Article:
Springer Online Journal Archives 1860-2000
Nature of Science, Research, Systems of Higher Education, Museum Science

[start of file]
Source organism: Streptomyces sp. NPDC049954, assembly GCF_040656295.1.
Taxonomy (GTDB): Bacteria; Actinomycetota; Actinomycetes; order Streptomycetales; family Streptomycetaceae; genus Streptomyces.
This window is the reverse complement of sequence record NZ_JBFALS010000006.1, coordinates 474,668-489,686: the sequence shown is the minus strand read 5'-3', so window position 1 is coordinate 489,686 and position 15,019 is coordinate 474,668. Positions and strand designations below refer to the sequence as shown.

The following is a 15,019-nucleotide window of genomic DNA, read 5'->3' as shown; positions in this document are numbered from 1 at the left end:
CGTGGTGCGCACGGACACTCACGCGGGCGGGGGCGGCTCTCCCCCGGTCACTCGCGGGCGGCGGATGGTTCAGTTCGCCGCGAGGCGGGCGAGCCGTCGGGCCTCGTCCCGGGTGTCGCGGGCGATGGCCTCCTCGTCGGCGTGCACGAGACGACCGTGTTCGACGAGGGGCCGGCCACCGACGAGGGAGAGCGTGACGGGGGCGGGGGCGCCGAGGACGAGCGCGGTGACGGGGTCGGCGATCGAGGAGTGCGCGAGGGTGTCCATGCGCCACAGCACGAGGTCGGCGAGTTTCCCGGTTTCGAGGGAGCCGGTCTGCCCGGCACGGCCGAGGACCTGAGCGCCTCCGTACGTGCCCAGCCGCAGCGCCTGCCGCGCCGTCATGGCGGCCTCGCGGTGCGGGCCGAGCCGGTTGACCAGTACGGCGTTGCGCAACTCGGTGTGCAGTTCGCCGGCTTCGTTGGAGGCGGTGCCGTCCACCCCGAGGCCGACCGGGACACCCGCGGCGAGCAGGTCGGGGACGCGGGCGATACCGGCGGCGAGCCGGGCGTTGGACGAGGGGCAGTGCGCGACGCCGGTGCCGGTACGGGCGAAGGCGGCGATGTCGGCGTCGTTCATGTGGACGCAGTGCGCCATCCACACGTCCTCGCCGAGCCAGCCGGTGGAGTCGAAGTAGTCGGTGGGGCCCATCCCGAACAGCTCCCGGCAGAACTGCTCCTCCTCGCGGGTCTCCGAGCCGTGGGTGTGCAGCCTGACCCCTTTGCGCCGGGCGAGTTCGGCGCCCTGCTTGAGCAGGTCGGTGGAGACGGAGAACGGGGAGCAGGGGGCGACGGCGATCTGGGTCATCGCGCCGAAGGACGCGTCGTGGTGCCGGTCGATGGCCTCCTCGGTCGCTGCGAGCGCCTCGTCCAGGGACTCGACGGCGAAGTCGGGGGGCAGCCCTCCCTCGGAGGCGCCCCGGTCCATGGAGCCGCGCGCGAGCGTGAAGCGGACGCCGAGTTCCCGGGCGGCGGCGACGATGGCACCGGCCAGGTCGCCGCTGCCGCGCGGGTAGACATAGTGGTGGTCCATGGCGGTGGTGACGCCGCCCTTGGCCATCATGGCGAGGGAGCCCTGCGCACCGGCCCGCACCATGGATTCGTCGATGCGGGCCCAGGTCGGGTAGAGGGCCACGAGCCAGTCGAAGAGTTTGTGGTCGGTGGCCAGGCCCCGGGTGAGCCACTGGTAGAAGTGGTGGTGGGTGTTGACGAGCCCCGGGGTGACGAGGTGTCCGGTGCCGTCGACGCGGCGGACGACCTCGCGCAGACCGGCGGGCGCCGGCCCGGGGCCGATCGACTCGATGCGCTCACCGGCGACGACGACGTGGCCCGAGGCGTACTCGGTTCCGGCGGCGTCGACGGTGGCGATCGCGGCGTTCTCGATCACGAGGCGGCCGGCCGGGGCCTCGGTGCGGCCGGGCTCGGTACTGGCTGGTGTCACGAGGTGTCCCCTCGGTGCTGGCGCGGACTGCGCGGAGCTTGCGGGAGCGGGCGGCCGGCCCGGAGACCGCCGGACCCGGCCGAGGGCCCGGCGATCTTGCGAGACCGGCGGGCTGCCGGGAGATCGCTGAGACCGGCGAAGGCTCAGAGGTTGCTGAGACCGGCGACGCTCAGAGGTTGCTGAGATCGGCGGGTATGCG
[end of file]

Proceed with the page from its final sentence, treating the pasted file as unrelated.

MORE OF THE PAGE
Abstract ‘Culture shock’ has been identified as a psychological reaction to a change in cultural environment. The main symptoms of culture shock are reported to be psychological disturbance, a negative reaction to the new surroundings and a longing for a more familiar environment. Research has identified culture shock as a component in the difficulties that international students face when studying in another country. One way that institutions of higher education have responded to these difficulties is to provide initial cultural orientation. In the study reported here, a group of post-graduate students who had participated in a study skills and cultural orientation course at a British university were compared with a group who had not. Contrary to the research hypothesis, the group that took part in the orientation course were significantly more homesick and reported more psychological difficulties. The overall findings cast doubt on the received view of culture shock as it affects international students. They suggest that culture shock is exacerbated by personal and social factors and this has implications for the way that international students may be helped through the experience.
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